To get the patches out of the prepped sources, I needed to know mainly one thing. What was the actual upstream base for this build? That is easy enough to figure out if you can parse certain macros in kernel.spec. The one part that proved to be somewhat difficult was for git snapshot kernels. We name these -gitY kernels, where X increases until the next -rcX release. E.g. kernel-4.3.0-0.rc3.git1.1, kernel-4.3.0-0.rc3.git2.1, etc. That's great for RPMs, but the only place we actually documented what upstream commit we generated the snapshot from was in an RPM %changelog comment.
Parsing it out of there is possible, but it's a bit cumbersome and it is somewhat error prone. The sha1sum is always recorded, but it isn't guaranteed to be the newest changelog. Other patches and changelogs can be added before the kernel is actually built. Fortunately, we use a script to generate these snapshots. To make it trivial to figure out the sha1sum, I modified the script to record the full commit has to a file called gitrev in pkg-git. Now fedkernel can easily read that file and use it as the base upstream revision to apply patches on top of. Yay for cheating and/or being lazy.
The rest of the code deals with prepping the tree, using the git python module to do manipulations and generate patches, and applying them to the other tree. Python actually made much of this very easy to do and again I'm really glad I used that instead of bash.
So now that we modified a few things in pkg-git to make this easier, the assumptions basically fall out to be:
- Patches in the prepped source can be retrieved via 'git format-patch'
- The upstream base revision is determinable from kernel.spec and the gitrev file.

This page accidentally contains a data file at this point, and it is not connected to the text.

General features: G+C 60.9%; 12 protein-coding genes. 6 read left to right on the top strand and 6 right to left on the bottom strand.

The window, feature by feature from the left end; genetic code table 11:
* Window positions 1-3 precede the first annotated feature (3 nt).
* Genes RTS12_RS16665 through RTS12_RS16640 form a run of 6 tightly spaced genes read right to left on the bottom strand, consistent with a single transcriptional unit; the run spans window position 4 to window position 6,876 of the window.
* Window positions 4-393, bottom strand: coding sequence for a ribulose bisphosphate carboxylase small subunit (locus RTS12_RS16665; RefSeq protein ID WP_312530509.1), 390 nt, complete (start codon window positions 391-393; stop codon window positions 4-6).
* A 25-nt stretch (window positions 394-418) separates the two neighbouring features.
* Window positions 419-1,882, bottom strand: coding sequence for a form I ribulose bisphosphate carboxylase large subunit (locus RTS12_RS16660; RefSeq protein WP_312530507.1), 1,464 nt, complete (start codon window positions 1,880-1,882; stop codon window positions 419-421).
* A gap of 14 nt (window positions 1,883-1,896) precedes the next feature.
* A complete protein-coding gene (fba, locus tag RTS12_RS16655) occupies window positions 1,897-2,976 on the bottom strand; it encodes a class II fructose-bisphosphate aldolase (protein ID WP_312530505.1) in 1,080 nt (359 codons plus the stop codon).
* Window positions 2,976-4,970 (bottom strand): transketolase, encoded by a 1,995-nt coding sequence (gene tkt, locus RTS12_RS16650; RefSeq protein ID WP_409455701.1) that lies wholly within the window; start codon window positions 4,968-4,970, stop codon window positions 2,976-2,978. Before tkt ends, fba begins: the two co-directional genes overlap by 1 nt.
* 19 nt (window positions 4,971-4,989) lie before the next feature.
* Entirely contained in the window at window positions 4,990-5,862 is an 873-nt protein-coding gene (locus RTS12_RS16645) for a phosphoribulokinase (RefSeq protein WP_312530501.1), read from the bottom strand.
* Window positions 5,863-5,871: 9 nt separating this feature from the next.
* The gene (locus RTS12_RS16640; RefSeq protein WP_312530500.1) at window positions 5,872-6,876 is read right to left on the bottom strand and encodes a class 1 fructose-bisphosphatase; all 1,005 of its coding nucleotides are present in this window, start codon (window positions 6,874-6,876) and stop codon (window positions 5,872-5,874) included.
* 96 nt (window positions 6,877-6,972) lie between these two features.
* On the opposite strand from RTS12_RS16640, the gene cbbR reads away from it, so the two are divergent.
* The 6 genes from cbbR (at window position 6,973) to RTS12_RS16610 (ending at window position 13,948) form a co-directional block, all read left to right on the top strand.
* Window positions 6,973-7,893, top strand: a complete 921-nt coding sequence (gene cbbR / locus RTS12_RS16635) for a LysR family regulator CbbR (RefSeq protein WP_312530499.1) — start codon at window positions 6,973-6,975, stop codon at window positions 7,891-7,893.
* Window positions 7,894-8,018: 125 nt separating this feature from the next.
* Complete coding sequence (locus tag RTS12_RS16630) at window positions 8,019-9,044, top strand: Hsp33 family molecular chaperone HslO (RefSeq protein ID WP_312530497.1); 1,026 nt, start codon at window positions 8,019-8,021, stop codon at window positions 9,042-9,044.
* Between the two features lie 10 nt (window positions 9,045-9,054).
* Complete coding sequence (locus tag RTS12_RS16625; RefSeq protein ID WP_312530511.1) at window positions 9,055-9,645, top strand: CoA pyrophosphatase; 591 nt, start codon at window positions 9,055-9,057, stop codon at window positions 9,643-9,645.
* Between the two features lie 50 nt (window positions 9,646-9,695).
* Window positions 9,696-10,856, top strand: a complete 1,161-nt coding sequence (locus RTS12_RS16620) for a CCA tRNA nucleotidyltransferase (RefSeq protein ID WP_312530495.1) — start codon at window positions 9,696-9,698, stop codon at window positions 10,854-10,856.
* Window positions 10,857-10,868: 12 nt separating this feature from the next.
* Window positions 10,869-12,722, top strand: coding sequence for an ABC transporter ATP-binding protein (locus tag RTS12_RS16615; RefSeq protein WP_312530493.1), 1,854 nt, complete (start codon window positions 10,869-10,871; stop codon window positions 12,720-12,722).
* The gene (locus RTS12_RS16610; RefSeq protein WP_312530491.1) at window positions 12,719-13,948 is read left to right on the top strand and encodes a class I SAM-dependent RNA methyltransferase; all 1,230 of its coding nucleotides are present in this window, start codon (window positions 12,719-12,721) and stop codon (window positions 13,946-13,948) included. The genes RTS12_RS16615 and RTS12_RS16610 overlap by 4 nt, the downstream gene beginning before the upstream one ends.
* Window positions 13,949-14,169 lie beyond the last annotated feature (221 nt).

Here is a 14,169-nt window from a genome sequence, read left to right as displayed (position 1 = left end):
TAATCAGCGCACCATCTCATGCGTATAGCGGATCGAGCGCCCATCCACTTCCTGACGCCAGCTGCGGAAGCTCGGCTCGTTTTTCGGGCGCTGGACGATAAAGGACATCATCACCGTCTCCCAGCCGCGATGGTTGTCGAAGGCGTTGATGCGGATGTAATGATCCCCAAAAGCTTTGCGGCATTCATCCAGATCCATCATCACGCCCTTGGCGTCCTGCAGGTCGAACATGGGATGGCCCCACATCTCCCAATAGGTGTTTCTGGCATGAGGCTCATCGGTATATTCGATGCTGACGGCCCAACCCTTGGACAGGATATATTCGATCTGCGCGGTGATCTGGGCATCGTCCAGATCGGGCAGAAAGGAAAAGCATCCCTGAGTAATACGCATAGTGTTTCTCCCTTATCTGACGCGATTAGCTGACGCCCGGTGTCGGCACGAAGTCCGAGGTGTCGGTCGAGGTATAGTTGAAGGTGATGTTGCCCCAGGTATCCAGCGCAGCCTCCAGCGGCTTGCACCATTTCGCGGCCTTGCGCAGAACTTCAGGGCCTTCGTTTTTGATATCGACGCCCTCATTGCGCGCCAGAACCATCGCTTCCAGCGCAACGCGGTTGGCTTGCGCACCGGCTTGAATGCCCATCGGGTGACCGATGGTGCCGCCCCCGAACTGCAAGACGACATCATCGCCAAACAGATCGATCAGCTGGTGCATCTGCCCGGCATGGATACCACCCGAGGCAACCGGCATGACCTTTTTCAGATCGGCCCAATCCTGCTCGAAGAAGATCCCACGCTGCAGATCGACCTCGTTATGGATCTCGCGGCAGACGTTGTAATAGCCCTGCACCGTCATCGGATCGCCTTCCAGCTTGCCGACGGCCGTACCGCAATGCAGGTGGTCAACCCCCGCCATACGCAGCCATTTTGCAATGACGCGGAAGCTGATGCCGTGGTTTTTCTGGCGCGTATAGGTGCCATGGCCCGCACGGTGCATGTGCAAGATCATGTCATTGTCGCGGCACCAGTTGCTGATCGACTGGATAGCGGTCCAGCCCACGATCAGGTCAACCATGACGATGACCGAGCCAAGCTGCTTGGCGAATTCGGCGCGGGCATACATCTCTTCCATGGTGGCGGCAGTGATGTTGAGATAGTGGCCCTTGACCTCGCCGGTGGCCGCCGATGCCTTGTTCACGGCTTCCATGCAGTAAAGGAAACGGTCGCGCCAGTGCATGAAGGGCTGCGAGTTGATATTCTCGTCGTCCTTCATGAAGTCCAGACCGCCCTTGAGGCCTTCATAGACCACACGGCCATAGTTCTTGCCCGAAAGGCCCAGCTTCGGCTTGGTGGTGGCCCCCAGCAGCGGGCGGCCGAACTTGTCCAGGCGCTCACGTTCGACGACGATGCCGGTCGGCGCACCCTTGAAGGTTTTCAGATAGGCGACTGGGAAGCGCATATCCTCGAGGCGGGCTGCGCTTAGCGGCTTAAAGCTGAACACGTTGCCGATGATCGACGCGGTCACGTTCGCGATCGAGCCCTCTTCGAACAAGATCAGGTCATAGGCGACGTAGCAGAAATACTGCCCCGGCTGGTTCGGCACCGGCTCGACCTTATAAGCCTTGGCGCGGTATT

Pretty simple, right? Yes. Except the code isn't complete by any means and it requires a bit more manual setup. Like having existing pkg-git and linux.git trees that it can modify which contain all the branches and proper remotes set up already. That isn't really a huge issue, but it does mean when f24 is branched and rawhide becomes f25, we'll need to do some updates. Perhaps before then we'll have fixed the code (or some nice person will submit a pull request that does so.)
I've been using the tool to generate exploded trees for the past week or so. It seems to be working well, and I've published them at https://git.kernel.org/cgit/linux/kernel/git/jwboyer/fedora.git/ once again. There is a history gap there as the tree fell into disrepair for a while, but it should be kept current going forward.
Even if the code is terrible and hacky, writing it was a good learning experience. I hope to keep refining it and improving things in the TODO over time. If you want to pitch in, patches are always welcome. You can email them to me, submit a pagure.io pull request, or mail the Fedora kernel list as usual.